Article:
24. 24. Community is Not a New Concept<br />
    25. 25. Usenet <br />Strengths<br /><ul><li>One of the first computer network communications systems (1980)
    26. 26. Precursor of discussion boards, peer-to-peer networking
    27. 27. Organized and categorized for easy knowledge sharing
    28. 28. Significant influence on online culture (coined “spam”, “FAQ”, etc.)</li></ul>Gaps <br /><ul><li>Not moderated
    29. 29. Short binary retention time (although now archived as Google Groups)
    30. 30. No registration, anonymous participation = no brand building</li></li></ul><li>AOL <br />Strengths<br /><ul><li>Made online service available to the masses (30 million users at peak)
    31. 31. Offered a graphical user interface (GUI) instead of command lines
    32. 32. Pioneered the chat room concept
    33. 33. Emphasis on communication with other members as value proposition </li></ul>Gaps <br /><ul><li>Proprietary software/service needed to gain access (“walled garden”)
    34. 34. Repositioned as content provider instead of a community (lost focus)</li></li></ul><li>Facebook<br />Strengths<br /><ul><li>Dominant reach- 250 million active members
    35. 35. Well designed to create member engagement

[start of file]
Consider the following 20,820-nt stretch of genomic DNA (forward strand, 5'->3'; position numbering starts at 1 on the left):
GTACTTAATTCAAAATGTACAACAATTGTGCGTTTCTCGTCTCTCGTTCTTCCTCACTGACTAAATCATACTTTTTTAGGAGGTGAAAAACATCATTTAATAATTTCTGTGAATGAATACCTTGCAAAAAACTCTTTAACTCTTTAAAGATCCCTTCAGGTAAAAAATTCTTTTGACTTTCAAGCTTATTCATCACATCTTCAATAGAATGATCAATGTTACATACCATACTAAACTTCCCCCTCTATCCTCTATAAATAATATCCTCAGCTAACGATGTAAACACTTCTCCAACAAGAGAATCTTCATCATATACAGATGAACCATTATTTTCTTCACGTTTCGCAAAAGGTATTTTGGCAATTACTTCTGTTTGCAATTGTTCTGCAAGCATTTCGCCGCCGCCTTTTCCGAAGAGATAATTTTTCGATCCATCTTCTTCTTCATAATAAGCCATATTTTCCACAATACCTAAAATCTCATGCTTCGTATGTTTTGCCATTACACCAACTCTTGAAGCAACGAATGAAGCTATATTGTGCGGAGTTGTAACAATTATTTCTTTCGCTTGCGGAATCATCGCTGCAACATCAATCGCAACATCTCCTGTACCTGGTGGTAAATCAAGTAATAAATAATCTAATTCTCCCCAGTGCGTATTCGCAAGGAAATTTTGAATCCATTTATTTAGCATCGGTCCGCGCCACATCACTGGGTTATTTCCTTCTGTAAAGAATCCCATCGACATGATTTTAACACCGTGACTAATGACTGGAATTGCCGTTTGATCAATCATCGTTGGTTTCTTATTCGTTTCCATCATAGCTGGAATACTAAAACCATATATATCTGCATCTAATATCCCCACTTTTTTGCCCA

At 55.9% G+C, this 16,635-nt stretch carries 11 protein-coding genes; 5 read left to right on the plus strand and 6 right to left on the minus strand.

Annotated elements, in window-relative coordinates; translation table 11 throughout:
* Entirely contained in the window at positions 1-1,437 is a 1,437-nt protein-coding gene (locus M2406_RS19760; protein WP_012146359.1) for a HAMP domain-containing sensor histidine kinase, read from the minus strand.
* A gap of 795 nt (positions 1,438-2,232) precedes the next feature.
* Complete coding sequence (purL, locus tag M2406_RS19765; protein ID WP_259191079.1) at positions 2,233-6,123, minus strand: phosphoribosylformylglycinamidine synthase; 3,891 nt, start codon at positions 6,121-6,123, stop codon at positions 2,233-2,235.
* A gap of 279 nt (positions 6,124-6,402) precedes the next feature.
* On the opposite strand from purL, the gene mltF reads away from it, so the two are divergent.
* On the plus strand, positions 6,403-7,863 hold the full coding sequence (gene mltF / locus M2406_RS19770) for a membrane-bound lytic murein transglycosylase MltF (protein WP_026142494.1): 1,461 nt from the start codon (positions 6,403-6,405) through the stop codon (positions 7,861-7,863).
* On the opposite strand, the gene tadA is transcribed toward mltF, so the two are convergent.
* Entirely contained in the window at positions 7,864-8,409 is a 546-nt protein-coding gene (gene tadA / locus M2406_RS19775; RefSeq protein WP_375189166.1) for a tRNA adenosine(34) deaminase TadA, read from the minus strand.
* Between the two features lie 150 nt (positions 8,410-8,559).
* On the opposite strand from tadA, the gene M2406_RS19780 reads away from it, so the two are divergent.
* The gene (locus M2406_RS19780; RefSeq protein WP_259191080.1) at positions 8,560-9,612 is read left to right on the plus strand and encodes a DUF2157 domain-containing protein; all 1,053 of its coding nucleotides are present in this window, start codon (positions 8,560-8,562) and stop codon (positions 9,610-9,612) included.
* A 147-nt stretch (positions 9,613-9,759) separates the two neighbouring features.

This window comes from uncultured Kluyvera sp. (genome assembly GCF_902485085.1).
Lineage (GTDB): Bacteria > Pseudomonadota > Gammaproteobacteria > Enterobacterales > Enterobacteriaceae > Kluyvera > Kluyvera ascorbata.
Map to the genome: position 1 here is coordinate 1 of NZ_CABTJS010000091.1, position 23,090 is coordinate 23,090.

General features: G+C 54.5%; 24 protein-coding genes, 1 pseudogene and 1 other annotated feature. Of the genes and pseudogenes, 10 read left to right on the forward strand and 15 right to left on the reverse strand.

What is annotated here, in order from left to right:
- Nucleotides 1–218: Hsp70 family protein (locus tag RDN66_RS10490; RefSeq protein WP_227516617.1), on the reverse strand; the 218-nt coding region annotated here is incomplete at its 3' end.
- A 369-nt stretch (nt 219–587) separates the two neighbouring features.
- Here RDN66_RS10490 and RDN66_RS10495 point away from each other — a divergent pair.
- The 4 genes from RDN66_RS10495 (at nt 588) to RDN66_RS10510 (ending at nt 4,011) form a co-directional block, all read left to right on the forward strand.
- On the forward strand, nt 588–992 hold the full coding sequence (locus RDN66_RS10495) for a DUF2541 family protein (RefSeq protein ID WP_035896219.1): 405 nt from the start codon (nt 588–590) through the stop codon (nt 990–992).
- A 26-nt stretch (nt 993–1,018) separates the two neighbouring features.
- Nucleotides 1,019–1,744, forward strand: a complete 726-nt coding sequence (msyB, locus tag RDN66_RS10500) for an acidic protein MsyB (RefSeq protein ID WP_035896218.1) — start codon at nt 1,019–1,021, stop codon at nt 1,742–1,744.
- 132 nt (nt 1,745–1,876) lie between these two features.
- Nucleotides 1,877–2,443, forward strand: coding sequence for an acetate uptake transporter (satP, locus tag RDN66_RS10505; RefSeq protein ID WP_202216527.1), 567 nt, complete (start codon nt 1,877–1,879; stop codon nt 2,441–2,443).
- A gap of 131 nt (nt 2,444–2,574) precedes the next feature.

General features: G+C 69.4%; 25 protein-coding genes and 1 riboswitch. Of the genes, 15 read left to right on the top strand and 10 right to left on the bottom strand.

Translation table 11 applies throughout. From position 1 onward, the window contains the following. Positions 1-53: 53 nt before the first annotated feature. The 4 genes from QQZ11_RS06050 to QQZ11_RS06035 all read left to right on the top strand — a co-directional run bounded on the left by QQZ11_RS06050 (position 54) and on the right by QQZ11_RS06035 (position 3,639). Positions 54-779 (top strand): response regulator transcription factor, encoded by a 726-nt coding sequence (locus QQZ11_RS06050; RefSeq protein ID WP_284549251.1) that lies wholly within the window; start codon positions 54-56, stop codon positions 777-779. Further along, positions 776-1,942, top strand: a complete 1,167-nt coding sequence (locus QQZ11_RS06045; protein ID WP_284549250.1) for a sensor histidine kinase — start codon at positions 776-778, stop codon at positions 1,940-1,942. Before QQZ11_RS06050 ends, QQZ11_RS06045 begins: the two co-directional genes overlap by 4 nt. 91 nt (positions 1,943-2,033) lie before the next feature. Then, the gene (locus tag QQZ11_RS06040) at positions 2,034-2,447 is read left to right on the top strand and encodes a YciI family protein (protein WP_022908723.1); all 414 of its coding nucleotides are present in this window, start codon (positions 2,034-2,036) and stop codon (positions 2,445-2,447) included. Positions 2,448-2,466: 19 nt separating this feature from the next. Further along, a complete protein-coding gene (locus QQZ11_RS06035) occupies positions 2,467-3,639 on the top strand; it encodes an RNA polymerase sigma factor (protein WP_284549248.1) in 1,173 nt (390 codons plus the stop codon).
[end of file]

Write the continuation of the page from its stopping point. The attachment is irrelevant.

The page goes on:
36. 36. Wall/newsfeed functionality highlights activity of connections
    37. 37. Various applications for sharing/collaboration
    38. 38. Ability to leverage for B2B and B2C with Facebook Fan Pages</li></li></ul><li>Twitter<br />Strengths<br /><ul><li>Simple communication vehicle – “What are you doing” in 140 characters
    39. 39. Easy way to stay current on news and trends in your areas of interest
    40. 40. Potential to connect with and influence the influencers
    41. 41. Fluid process for “following” and “unfollowing” connections</li></li></ul><li>Section 3:<br />How Professionals Are Using B2B Online Communities<br />
    42. 42. Tracking Social Media Consumption Among Professionals<br /><ul><li>Trend: consistent increase in social media consumption, up to 4.72 hours per week in June 2009
    43. 43. Results from the Toolbox.com/PJA Social Media Index Survey of 3,000+ IT pros in each of the four waves</li></ul>Source: Toolbox.com/PJA IT Social Media Index, Wave 4, June 2009<br />